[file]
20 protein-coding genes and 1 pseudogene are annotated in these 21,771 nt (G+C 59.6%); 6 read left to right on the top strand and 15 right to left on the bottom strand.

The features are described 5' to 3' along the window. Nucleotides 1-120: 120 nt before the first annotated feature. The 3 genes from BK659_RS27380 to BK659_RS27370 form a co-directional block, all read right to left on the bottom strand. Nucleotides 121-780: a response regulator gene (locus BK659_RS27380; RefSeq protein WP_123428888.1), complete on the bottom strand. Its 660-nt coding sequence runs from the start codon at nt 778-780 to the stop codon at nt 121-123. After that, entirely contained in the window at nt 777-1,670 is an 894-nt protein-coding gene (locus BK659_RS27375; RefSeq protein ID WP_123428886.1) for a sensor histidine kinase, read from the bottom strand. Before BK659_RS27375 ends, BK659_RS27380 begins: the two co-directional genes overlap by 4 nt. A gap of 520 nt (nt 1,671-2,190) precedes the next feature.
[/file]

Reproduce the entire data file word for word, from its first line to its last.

20 protein-coding genes and 1 pseudogene are annotated in these 21,771 nt (G+C 59.6%); 6 read left to right on the top strand and 15 right to left on the bottom strand.

The features are described 5' to 3' along the window. Nucleotides 1-120: 120 nt before the first annotated feature. The 3 genes from BK659_RS27380 to BK659_RS27370 form a co-directional block, all read right to left on the bottom strand. Nucleotides 121-780: a response regulator gene (locus BK659_RS27380; RefSeq protein WP_123428888.1), complete on the bottom strand. Its 660-nt coding sequence runs from the start codon at nt 778-780 to the stop codon at nt 121-123. After that, entirely contained in the window at nt 777-1,670 is an 894-nt protein-coding gene (locus BK659_RS27375; RefSeq protein ID WP_123428886.1) for a sensor histidine kinase, read from the bottom strand. Before BK659_RS27375 ends, BK659_RS27380 begins: the two co-directional genes overlap by 4 nt. A gap of 520 nt (nt 1,671-2,190) precedes the next feature.